One of my deepest wounds is about my worth. I place a tremendous amount of value on productivity, salary, and how others see me. It's impossible to love and approve of one's self when you are constantly comparing yourself to those around you. There's always someone smarter, braver, bigger, stronger, faster, etc. I can never measure up. I used to make this joke at the expense of my mother's parents, "If I was President, my grandparents would say, 'It's not a very well paying job. You can do better.'" When my mother was in a deep depression, she couldn't get out of bed. For me, it's always been unemployment. How can I ever live up to the expectations I've made for myself? Impossible.

Even now, as I write this, the self critic in me feels that I've been unemployed more in my life than employed. Thoughts that I'm a loser for typing this to the world are loud and frankly hurtful. The reality of those emotions flooding in had me step away from writing this post, briefly.

Being unemployed for long periods of time, and my childhood have created some unfortunate financial habits. As such, I jumped at the possibility of being gifted 7+ year old laptop. My mother helped me realize that we rarely invested money, or saved for vacations while I was growing up because of my dad's health. Dealing with all the complications of Myasthenia Gravis didn't leave us with a lot of money. Nor was there the security of believing that it was a possibility to take a trip to Hawaii in the following year. And so, we didn't look to the future. This infected me with the "I could walk out the door and get hit by a bus" virus. This bug makes me and others see money differently.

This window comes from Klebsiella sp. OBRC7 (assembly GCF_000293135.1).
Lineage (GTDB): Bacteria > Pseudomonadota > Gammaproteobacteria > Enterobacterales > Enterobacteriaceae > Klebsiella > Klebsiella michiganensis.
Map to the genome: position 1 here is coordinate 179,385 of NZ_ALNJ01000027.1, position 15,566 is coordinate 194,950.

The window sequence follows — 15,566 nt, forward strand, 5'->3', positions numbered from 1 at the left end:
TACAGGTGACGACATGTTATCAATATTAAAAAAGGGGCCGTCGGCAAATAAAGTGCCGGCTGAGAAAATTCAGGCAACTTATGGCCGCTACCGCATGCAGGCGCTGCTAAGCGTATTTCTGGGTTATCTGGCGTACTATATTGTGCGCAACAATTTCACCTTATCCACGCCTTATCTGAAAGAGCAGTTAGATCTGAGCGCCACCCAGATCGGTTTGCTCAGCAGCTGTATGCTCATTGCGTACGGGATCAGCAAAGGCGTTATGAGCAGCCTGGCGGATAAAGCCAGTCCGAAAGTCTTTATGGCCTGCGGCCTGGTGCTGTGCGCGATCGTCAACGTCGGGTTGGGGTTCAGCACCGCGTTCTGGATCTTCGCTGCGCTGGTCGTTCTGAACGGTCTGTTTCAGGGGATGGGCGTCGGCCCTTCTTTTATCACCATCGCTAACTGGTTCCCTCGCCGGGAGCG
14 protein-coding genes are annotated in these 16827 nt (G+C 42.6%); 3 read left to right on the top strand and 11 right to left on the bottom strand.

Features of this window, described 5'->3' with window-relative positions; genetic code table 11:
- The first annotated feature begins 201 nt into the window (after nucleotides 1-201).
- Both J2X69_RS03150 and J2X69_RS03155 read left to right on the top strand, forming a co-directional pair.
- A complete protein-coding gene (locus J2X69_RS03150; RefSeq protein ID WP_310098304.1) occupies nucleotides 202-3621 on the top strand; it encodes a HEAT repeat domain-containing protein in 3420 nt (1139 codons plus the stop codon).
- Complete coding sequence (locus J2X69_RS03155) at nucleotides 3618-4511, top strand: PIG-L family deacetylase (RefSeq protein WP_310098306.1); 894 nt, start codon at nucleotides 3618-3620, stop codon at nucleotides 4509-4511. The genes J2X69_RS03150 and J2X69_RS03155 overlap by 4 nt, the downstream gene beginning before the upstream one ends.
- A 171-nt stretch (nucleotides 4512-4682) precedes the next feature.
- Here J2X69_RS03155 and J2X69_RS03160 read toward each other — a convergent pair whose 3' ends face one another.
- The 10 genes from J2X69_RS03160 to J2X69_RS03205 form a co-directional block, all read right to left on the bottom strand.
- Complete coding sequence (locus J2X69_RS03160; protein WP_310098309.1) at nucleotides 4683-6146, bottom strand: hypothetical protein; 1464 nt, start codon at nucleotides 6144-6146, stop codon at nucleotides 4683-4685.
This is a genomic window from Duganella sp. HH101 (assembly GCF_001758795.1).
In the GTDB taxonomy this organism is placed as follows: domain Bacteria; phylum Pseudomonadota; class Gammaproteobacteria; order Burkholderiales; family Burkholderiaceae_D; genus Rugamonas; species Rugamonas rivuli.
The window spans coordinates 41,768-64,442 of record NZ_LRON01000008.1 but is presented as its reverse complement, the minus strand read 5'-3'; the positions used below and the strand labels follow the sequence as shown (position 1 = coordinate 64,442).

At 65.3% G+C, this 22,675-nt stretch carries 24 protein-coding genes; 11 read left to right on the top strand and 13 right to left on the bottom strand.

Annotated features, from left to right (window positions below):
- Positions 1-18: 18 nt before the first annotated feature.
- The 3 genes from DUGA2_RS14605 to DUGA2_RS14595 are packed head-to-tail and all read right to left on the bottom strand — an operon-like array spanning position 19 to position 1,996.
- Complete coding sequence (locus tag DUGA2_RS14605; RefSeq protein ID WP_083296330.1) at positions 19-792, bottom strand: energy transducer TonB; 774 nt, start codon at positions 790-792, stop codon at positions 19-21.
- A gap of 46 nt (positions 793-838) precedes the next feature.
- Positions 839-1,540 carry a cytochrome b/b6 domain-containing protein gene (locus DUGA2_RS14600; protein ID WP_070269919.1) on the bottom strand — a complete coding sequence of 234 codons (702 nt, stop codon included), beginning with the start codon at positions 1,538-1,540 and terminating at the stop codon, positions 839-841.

My self critic enjoys not being financially stable or employed because it gives him life and meaning. When I see a shiny new phone, laptop, or something else I cannot afford, it is fuel for shame. Therefore, in shame I jumped at the opportunity to get an identical laptop because I don't deserve a new one. I can't afford a new one, because I am not earning enough, because I'll never earn enough.

It's getting easier to see these damaging thought patterns in my life. However, it often happens after the fact, when I can take a step back and see what transpired. Then, my demon returns to tell me, "So much for getting better. You screwed up again." At this point, compassion is useful. A compassionate friend reading this may note that it's great that I can finally recognize the pattern. That's a first step. That same friend might also feel like giving me a hug. This is a role I can take, accepting myself as I am now and giving myself compassion. It's something I have been successful at, but it is not easy. I hope in time this will become a new pattern.

In the meantime, what am I doing with this second laptop, really? Do I donate it somewhere? Perhaps, I offer it back to its original owner, or sell it and give the money to her? There's silly projects I can do with another computer, but I'd rather have a little Raspberry Pi that consumes less energy. I realize this dilemma is one of privilege, but I'm grateful to have another chance at recognizing my self-worth issue.

Much <3